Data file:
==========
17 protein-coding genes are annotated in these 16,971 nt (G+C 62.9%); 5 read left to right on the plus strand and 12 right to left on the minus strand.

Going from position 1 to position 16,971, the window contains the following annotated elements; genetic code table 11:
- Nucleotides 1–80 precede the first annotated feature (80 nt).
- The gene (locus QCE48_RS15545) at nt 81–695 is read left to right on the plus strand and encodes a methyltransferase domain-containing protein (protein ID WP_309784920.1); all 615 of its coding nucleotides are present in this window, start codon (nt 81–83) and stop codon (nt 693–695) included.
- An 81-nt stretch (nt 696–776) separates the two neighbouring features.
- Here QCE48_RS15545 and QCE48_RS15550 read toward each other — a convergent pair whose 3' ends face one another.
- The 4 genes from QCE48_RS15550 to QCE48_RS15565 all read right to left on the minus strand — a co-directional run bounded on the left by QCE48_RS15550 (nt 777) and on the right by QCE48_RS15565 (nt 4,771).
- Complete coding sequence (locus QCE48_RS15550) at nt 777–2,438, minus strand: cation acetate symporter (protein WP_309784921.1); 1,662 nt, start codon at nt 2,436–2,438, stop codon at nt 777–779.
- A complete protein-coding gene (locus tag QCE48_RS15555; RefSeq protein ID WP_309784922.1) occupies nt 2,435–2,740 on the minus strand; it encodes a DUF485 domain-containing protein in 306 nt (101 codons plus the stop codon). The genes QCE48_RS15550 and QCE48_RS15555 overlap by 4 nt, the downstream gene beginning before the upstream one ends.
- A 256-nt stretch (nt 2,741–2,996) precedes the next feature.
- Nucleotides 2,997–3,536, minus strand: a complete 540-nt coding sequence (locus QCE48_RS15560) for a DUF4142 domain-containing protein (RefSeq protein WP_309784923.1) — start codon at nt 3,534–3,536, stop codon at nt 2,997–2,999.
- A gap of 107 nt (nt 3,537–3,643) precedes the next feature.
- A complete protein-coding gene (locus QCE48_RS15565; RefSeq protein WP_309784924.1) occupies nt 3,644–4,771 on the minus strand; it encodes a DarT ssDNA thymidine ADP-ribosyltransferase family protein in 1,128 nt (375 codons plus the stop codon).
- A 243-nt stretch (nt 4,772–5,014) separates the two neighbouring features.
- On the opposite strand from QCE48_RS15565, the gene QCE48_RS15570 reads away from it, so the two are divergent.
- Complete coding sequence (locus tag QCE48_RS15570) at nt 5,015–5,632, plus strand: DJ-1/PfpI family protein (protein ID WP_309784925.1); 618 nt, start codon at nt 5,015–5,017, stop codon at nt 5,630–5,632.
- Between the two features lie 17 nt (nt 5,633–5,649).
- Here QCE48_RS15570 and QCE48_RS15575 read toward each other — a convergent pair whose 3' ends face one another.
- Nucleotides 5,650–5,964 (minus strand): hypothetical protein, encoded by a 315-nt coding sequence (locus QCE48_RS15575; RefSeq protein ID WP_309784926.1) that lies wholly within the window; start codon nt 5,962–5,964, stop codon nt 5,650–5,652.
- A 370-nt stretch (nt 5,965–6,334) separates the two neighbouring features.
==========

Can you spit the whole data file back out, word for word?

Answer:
17 protein-coding genes are annotated in these 16,971 nt (G+C 62.9%); 5 read left to right on the plus strand and 12 right to left on the minus strand.

Going from position 1 to position 16,971, the window contains the following annotated elements; genetic code table 11:
- Nucleotides 1–80 precede the first annotated feature (80 nt).
- The gene (locus QCE48_RS15545) at nt 81–695 is read left to right on the plus strand and encodes a methyltransferase domain-containing protein (protein ID WP_309784920.1); all 615 of its coding nucleotides are present in this window, start codon (nt 81–83) and stop codon (nt 693–695) included.
- An 81-nt stretch (nt 696–776) separates the two neighbouring features.
- Here QCE48_RS15545 and QCE48_RS15550 read toward each other — a convergent pair whose 3' ends face one another.
- The 4 genes from QCE48_RS15550 to QCE48_RS15565 all read right to left on the minus strand — a co-directional run bounded on the left by QCE48_RS15550 (nt 777) and on the right by QCE48_RS15565 (nt 4,771).
- Complete coding sequence (locus QCE48_RS15550) at nt 777–2,438, minus strand: cation acetate symporter (protein WP_309784921.1); 1,662 nt, start codon at nt 2,436–2,438, stop codon at nt 777–779.
- A complete protein-coding gene (locus tag QCE48_RS15555; RefSeq protein ID WP_309784922.1) occupies nt 2,435–2,740 on the minus strand; it encodes a DUF485 domain-containing protein in 306 nt (101 codons plus the stop codon). The genes QCE48_RS15550 and QCE48_RS15555 overlap by 4 nt, the downstream gene beginning before the upstream one ends.
- A 256-nt stretch (nt 2,741–2,996) precedes the next feature.
- Nucleotides 2,997–3,536, minus strand: a complete 540-nt coding sequence (locus QCE48_RS15560) for a DUF4142 domain-containing protein (RefSeq protein WP_309784923.1) — start codon at nt 3,534–3,536, stop codon at nt 2,997–2,999.
- A gap of 107 nt (nt 3,537–3,643) precedes the next feature.
- A complete protein-coding gene (locus QCE48_RS15565; RefSeq protein WP_309784924.1) occupies nt 3,644–4,771 on the minus strand; it encodes a DarT ssDNA thymidine ADP-ribosyltransferase family protein in 1,128 nt (375 codons plus the stop codon).
- A 243-nt stretch (nt 4,772–5,014) separates the two neighbouring features.
- On the opposite strand from QCE48_RS15565, the gene QCE48_RS15570 reads away from it, so the two are divergent.
- Complete coding sequence (locus tag QCE48_RS15570) at nt 5,015–5,632, plus strand: DJ-1/PfpI family protein (protein ID WP_309784925.1); 618 nt, start codon at nt 5,015–5,017, stop codon at nt 5,630–5,632.
- Between the two features lie 17 nt (nt 5,633–5,649).
- Here QCE48_RS15570 and QCE48_RS15575 read toward each other — a convergent pair whose 3' ends face one another.
- Nucleotides 5,650–5,964 (minus strand): hypothetical protein, encoded by a 315-nt coding sequence (locus QCE48_RS15575; RefSeq protein ID WP_309784926.1) that lies wholly within the window; start codon nt 5,962–5,964, stop codon nt 5,650–5,652.
- A 370-nt stretch (nt 5,965–6,334) separates the two neighbouring features.